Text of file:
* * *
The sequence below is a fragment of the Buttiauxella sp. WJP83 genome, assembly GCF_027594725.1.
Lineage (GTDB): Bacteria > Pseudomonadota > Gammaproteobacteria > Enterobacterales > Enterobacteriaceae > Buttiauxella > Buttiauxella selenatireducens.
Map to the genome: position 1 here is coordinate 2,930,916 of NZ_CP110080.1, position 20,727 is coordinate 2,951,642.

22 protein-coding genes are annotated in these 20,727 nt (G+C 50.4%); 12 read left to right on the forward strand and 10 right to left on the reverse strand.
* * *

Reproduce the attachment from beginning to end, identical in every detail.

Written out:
The sequence below is a fragment of the Buttiauxella sp. WJP83 genome, assembly GCF_027594725.1.
Lineage (GTDB): Bacteria > Pseudomonadota > Gammaproteobacteria > Enterobacterales > Enterobacteriaceae > Buttiauxella > Buttiauxella selenatireducens.
Map to the genome: position 1 here is coordinate 2,930,916 of NZ_CP110080.1, position 20,727 is coordinate 2,951,642.

22 protein-coding genes are annotated in these 20,727 nt (G+C 50.4%); 12 read left to right on the forward strand and 10 right to left on the reverse strand.